Suddenly it was over. With a chuckle, the nurse removed his hands, and walked across the room.
That night, I couldn't sleep. I felt a combination of shame, anger, and profound hopelessness. That nurse's actions had rendered me different from the rest of the group. I couldn't imagine he would never do that to a man. How would I continue this rotation?
There were no surgeries scheduled for the next couple of days and I resolved to approach the attending, trying to set aside my own fears that it would somehow mark me as a problem student. As I was shown into her office, she looked up from the charts she was signing and nodded. "What can I do for you?" I told her what she already knew-- that the nurse had touched me inappropriately and I was concerned it would happen again. As I spoke, she said nothing. Finally, with her pen still hovering over her charts, she said, "Gary can be difficult, you shouldn't take him seriously."
That was it.
There was no assurance that it wouldn't happen again. No acknowledgment of the violation I had experienced. Her minimization of Gary's actions served only to shame me further-- by complaining, I felt I had only highlighted that I could never fit in. How had she, I wondered.
Looking back, I can only imagine the challenges that she must have faced. In 1981 only 1.4% of surgeons were women. I like to think that what seemed like her indifference was really an attempt to toughen me up so that I could survive. But I just can't know.
In the end, I decided not to become a surgeon. There were a number of reasons, but most had to do with what felt to me like a "boys' club" culture, and the concern that I would never be truly accepted as an equal in that world. Instead, I went into critical care medicine, believing this field would be less likely to tolerate such egregious behavior. That was true for me. Most of my male colleagues over the years have been supportive and egalitarian in their approaches.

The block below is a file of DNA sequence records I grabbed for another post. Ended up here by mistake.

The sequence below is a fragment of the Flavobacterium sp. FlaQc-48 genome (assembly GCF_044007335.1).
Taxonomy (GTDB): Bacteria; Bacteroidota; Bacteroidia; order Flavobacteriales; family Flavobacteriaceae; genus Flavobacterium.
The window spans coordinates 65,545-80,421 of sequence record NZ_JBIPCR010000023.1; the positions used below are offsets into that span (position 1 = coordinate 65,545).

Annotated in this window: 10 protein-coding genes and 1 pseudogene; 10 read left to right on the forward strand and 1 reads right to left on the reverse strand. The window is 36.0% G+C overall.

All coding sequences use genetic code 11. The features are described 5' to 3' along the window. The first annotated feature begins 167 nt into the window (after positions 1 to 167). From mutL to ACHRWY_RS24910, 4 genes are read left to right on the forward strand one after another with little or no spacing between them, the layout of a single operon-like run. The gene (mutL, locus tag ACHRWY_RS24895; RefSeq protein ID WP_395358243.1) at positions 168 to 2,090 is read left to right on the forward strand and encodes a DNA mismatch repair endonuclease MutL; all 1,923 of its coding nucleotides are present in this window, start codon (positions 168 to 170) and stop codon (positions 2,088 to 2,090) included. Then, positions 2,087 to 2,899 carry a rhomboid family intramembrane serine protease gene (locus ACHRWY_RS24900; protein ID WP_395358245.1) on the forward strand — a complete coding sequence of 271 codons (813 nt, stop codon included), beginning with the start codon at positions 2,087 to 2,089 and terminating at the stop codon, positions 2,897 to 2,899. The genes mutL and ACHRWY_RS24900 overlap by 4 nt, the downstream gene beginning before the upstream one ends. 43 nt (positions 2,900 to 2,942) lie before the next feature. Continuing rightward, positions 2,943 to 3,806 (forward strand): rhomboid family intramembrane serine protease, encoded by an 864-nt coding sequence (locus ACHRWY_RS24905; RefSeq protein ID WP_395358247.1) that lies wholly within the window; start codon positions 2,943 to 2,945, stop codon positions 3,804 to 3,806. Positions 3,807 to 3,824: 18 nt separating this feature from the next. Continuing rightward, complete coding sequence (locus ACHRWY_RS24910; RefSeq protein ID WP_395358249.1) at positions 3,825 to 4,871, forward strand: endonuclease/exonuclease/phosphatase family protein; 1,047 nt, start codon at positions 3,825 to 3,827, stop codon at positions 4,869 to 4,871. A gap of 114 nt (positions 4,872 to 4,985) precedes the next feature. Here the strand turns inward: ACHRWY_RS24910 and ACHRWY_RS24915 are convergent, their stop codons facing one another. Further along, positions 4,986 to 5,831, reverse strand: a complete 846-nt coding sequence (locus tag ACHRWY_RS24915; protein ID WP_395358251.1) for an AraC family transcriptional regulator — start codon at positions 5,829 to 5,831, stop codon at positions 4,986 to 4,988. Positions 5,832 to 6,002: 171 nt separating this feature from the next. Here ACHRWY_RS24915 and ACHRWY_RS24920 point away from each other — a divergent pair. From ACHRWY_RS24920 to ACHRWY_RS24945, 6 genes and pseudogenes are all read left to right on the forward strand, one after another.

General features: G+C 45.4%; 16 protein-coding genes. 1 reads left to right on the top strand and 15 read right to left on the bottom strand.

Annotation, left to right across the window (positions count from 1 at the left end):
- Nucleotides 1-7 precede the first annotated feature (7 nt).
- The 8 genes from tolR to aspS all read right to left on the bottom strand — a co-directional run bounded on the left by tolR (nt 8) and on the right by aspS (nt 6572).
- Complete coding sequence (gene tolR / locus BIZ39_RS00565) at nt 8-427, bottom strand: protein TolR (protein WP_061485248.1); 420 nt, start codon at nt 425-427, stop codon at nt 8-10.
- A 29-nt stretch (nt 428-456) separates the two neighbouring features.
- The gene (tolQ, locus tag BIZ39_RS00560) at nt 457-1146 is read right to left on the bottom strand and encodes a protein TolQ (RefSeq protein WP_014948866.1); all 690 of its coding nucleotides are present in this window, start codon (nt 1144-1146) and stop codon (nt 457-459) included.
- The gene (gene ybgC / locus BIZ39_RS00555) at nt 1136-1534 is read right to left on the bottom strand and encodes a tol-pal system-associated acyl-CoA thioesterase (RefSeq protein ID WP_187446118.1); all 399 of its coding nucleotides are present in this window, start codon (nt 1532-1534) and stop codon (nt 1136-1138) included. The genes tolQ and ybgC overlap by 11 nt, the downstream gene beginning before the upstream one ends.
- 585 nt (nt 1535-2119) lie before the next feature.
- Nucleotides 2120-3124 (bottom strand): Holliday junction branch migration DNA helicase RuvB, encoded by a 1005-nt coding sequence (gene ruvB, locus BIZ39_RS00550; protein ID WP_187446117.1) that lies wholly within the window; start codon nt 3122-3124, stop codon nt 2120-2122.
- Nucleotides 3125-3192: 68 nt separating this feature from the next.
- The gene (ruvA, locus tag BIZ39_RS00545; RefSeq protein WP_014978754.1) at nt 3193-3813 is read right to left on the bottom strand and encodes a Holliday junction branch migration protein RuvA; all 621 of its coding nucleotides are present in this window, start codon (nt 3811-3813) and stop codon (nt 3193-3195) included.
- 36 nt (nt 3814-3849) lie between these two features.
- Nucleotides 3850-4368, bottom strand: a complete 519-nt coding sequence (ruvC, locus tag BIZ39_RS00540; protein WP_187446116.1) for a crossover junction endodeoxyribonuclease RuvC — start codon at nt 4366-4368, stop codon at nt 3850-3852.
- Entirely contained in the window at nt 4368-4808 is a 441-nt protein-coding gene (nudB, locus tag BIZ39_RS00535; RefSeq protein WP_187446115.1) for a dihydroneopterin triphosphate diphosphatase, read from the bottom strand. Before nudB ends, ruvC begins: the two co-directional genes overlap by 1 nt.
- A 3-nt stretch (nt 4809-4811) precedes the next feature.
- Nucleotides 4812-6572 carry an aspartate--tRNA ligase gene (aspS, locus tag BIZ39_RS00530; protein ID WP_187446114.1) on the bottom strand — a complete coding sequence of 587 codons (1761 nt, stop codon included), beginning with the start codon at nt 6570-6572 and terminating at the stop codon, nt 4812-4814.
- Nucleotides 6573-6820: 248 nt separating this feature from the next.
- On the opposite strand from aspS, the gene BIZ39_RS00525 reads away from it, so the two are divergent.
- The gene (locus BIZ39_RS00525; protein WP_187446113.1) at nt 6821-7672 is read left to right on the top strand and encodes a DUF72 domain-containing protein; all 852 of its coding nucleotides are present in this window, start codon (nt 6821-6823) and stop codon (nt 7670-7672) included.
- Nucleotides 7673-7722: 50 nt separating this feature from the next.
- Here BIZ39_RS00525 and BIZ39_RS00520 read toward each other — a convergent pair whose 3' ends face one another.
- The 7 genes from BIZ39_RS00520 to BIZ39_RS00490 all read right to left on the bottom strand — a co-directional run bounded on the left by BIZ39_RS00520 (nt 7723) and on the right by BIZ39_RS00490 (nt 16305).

Even so, I have noticed a subtler variety of sexism than that which grabbed me in the operating room all those years ago. One where women are not put down per se, but the qualities typically associated as "feminine"--collaboration, processing, and reflection to name a few-- are viewed as somehow inferior to those that prioritize action and intervention. As if taking the time to acknowledge uncertainty or question the current plan will detract from the "real" work of treating patients. There are certainly times in critical care when immediate and decisive action is called for, and there truly is no time for discussion. But in my experience, this is only a small fraction of the time. After the crisis has resolved, there is generally ample time to take a breath, question our approach, and solicit opinions from the team, the family, and hopefully, the patient. But we often don't do it.
We should. These techniques bring something new and fresh to our patients. And to the medical profession as well. More than two decades of research in the relatively new field of Palliative Care demonstrates that a collaborative structure benefits not only our patients and their families, but healthcare professionals as well. Instead of the hierarchical approach to patient care typical in almost every other field of medicine, where the doctor "knows all" and decision-making is a one-way street, Palliative Care is carried out mostly by interdisciplinary teams consisting of chaplains, nurses, social workers, and doctors. In this environment, there is not just one expert calling the shots, but a collaboration of healthcare providers learning from each other as well as the patient. As a result, the care plans are more considered, more tailored to our patients' unique needs as people. And our treatment of each other as professionals is also more humane as we recognize each other's value, regardless of our professional background, race, or gender.
At this watershed moment in our country, where a woman stands on the debate stage as a contender for the presidency, I feel hopeful that we might begin to see women in medicine, and the qualities they tend to bring to the workplace, not only as equal, but as deserving of respect and admiration in their own right.